Holden Caufield was right – we’re all phonies. Whether you realize it or not, you probably lie. A lot.
According to studies of self-presentation, we typically act in ways that we want ourselves to be perceived by others, and not necessarily in accordance with the reality of our being. This type of behavior helps us get what we want, and through positive reinforcement, manipulation becomes very mainstream.
For example, maybe you have an upcoming job interview, and you’ve been out of work for a while, so to improve your outward disposition you get a slick haircut, splurge on new dress clothes, practice your best behavior, and do everything else in your power to trick the interviewer into thinking you’re the man (or woman) for the job.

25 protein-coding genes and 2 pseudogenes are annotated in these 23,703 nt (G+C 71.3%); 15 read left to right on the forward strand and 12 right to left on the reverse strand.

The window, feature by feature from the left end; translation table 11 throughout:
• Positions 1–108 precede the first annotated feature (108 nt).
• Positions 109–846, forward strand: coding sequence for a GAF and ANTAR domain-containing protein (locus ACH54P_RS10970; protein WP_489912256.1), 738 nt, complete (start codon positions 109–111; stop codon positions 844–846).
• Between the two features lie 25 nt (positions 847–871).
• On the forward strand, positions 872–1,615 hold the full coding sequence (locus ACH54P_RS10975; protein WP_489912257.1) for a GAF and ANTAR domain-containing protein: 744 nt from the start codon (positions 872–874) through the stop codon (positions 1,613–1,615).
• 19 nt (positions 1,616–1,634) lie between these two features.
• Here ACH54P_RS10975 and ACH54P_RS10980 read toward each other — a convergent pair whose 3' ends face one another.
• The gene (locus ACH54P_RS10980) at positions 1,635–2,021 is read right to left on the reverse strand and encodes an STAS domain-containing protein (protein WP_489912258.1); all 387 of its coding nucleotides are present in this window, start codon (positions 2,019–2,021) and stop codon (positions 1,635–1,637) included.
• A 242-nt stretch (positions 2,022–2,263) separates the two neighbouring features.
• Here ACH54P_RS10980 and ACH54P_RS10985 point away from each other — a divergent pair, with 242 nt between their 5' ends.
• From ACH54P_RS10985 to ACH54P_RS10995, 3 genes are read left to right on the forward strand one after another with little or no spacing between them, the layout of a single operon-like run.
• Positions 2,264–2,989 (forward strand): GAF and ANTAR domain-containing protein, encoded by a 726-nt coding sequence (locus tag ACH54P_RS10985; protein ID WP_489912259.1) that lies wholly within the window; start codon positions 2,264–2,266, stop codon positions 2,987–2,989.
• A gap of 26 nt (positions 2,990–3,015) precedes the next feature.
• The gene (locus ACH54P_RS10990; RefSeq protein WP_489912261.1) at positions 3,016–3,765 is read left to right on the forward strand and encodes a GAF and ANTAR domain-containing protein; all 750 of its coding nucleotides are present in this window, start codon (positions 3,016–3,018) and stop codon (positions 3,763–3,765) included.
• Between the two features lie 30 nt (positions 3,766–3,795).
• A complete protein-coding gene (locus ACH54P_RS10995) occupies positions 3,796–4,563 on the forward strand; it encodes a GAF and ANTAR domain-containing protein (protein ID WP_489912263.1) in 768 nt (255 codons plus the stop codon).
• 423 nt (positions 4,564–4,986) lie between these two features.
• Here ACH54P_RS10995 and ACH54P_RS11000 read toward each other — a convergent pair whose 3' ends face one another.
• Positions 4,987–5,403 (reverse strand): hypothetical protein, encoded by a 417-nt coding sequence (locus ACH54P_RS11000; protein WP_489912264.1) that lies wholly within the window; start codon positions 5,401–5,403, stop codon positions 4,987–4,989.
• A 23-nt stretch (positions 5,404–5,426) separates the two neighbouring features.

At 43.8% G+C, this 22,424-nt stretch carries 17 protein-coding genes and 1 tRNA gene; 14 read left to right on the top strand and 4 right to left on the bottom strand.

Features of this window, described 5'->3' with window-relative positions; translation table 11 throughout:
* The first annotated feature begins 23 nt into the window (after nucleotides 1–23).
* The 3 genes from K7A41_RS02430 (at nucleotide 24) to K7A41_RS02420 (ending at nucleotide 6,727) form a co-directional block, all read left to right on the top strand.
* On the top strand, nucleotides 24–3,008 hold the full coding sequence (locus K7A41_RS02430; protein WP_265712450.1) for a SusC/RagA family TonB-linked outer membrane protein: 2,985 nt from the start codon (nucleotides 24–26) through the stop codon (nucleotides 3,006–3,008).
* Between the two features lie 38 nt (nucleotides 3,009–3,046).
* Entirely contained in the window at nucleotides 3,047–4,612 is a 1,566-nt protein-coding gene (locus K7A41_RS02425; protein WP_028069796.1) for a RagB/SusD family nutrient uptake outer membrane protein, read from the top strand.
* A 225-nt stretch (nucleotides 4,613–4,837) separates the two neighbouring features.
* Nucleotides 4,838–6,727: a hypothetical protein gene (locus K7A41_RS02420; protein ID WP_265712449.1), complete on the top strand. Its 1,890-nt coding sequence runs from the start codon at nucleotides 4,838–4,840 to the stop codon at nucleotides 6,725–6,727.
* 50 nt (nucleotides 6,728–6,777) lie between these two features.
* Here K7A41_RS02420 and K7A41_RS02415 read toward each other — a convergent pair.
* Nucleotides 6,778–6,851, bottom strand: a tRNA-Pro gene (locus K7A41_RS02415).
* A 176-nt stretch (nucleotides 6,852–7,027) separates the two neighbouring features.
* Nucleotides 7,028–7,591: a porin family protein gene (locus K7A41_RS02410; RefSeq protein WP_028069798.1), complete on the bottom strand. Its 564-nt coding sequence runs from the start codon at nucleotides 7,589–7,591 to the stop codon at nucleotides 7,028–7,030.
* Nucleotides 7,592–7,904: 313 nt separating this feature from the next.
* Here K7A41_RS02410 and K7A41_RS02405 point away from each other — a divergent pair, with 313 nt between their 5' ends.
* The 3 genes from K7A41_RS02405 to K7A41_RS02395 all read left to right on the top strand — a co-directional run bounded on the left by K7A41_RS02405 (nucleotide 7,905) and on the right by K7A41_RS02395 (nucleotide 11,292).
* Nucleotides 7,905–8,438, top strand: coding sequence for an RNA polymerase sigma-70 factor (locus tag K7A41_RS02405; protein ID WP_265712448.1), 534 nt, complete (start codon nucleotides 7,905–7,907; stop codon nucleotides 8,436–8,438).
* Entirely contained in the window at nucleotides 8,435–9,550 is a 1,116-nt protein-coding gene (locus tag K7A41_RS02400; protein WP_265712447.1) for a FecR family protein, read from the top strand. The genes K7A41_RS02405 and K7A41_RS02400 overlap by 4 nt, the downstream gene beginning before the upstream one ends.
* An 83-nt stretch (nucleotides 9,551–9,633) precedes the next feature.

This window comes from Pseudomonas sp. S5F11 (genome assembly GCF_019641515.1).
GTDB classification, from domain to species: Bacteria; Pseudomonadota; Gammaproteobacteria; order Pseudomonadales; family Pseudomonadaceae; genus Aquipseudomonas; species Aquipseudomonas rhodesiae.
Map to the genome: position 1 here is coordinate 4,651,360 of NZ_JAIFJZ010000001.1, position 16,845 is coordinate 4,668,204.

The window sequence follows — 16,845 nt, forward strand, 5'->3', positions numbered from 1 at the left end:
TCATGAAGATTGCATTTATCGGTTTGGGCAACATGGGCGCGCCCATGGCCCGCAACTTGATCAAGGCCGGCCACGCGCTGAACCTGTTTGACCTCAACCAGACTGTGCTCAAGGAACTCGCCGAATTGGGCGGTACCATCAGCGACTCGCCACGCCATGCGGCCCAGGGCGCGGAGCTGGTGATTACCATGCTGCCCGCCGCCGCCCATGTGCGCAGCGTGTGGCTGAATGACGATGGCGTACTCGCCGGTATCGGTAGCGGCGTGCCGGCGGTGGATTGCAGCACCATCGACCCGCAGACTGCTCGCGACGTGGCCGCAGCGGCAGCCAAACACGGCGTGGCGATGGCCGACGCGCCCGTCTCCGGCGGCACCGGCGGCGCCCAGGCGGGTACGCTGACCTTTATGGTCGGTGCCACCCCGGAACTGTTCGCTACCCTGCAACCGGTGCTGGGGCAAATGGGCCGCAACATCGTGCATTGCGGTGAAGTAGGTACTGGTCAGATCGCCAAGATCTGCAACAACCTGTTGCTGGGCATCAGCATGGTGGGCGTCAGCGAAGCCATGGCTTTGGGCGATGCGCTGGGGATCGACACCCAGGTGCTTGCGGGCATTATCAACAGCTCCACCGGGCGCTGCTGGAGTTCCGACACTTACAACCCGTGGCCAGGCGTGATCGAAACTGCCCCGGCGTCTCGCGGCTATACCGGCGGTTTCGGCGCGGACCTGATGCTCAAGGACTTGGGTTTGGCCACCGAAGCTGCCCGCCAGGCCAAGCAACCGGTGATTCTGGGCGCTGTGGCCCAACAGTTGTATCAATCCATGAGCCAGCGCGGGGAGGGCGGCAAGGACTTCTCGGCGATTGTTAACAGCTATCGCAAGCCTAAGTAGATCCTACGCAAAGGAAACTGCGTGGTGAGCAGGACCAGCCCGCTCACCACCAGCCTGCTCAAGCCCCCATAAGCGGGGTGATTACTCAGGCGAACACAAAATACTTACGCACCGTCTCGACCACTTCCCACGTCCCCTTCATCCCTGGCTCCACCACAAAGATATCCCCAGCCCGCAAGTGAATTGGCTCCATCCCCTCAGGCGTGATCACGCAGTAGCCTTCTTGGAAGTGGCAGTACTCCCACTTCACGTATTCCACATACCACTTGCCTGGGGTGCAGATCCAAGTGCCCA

When I describe it this way, it seems quite underhanded. Conniving, even. But it works.
Now, your typical day-to-day manipulation is not malicious by any means. A white lie never hurt anyone, right?
But I think in the long run repeated societal-deception can have a negative effect on our psyche. There becomes a disconnect between who we are and who we present to society. I think this can cause mental distress. (“Who am I?”)
I know I often catch myself saying one thing aloud, then instantaneously thinking in my head “Why did I say that? That’s not true!”
Overall I think it’s best to be as honest as possible, both with ourselves and with others. It takes practice to break away from bad habits and expose ourselves to backlash from our peers, but I have a lot of respect for those that are truthful and able to tell it like it is.
The next time you’re put in a tight spot and feel pressured to put on a show, try not to give the standard rigmarole, and instead, spit the truth. It might just work.